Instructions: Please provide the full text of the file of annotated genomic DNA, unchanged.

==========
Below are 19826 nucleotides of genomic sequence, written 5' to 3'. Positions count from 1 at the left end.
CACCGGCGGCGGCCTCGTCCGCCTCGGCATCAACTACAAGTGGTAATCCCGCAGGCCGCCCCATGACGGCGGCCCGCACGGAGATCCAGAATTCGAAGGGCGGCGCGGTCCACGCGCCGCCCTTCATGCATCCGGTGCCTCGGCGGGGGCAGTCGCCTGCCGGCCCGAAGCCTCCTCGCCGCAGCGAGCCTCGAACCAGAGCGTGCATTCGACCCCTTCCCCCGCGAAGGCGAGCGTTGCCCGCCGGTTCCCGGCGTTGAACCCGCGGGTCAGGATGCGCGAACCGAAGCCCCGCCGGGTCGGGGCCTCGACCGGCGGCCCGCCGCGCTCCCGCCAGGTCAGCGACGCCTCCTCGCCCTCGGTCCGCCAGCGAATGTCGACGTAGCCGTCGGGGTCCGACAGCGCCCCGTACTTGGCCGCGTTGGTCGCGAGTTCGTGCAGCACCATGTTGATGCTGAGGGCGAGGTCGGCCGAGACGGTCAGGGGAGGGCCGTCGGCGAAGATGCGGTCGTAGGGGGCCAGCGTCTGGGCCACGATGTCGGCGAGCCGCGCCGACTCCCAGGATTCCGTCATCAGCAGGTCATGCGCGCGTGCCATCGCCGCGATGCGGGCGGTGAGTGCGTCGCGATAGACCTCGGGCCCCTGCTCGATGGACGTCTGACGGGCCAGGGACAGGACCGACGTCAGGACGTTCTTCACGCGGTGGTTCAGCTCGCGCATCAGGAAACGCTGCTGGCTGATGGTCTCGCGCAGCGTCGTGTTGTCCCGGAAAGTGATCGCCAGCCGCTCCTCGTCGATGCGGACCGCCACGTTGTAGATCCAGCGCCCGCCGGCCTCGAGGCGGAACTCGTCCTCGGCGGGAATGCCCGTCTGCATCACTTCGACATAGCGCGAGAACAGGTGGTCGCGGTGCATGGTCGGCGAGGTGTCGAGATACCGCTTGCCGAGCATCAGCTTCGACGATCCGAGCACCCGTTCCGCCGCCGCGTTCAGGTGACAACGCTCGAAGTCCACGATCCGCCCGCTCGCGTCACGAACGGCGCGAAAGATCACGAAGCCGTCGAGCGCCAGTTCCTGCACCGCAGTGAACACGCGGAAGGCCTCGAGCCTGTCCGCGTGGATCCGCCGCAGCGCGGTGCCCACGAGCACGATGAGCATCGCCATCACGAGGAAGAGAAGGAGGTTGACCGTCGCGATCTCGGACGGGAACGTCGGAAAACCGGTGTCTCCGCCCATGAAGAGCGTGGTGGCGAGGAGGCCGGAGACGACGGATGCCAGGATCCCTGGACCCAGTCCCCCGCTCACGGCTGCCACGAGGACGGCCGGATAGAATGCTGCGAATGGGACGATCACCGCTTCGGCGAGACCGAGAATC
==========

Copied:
Below are 19826 nucleotides of genomic sequence, written 5' to 3'. Positions count from 1 at the left end.
CACCGGCGGCGGCCTCGTCCGCCTCGGCATCAACTACAAGTGGTAATCCCGCAGGCCGCCCCATGACGGCGGCCCGCACGGAGATCCAGAATTCGAAGGGCGGCGCGGTCCACGCGCCGCCCTTCATGCATCCGGTGCCTCGGCGGGGGCAGTCGCCTGCCGGCCCGAAGCCTCCTCGCCGCAGCGAGCCTCGAACCAGAGCGTGCATTCGACCCCTTCCCCCGCGAAGGCGAGCGTTGCCCGCCGGTTCCCGGCGTTGAACCCGCGGGTCAGGATGCGCGAACCGAAGCCCCGCCGGGTCGGGGCCTCGACCGGCGGCCCGCCGCGCTCCCGCCAGGTCAGCGACGCCTCCTCGCCCTCGGTCCGCCAGCGAATGTCGACGTAGCCGTCGGGGTCCGACAGCGCCCCGTACTTGGCCGCGTTGGTCGCGAGTTCGTGCAGCACCATGTTGATGCTGAGGGCGAGGTCGGCCGAGACGGTCAGGGGAGGGCCGTCGGCGAAGATGCGGTCGTAGGGGGCCAGCGTCTGGGCCACGATGTCGGCGAGCCGCGCCGACTCCCAGGATTCCGTCATCAGCAGGTCATGCGCGCGTGCCATCGCCGCGATGCGGGCGGTGAGTGCGTCGCGATAGACCTCGGGCCCCTGCTCGATGGACGTCTGACGGGCCAGGGACAGGACCGACGTCAGGACGTTCTTCACGCGGTGGTTCAGCTCGCGCATCAGGAAACGCTGCTGGCTGATGGTCTCGCGCAGCGTCGTGTTGTCCCGGAAAGTGATCGCCAGCCGCTCCTCGTCGATGCGGACCGCCACGTTGTAGATCCAGCGCCCGCCGGCCTCGAGGCGGAACTCGTCCTCGGCGGGAATGCCCGTCTGCATCACTTCGACATAGCGCGAGAACAGGTGGTCGCGGTGCATGGTCGGCGAGGTGTCGAGATACCGCTTGCCGAGCATCAGCTTCGACGATCCGAGCACCCGTTCCGCCGCCGCGTTCAGGTGACAACGCTCGAAGTCCACGATCCGCCCGCTCGCGTCACGAACGGCGCGAAAGATCACGAAGCCGTCGAGCGCCAGTTCCTGCACCGCAGTGAACACGCGGAAGGCCTCGAGCCTGTCCGCGTGGATCCGCCGCAGCGCGGTGCCCACGAGCACGATGAGCATCGCCATCACGAGGAAGAGAAGGAGGTTGACCGTCGCGATCTCGGACGGGAACGTCGGAAAACCGGTGTCTCCGCCCATGAAGAGCGTGGTGGCGAGGAGGCCGGAGACGACGGATGCCAGGATCCCTGGACCCAGTCCCCCGCTCACGGCTGCCACGAGGACGGCCGGATAGAATGCTGCGAATGGGACGATCACCGCTTCGGCGAGACCGAGAATC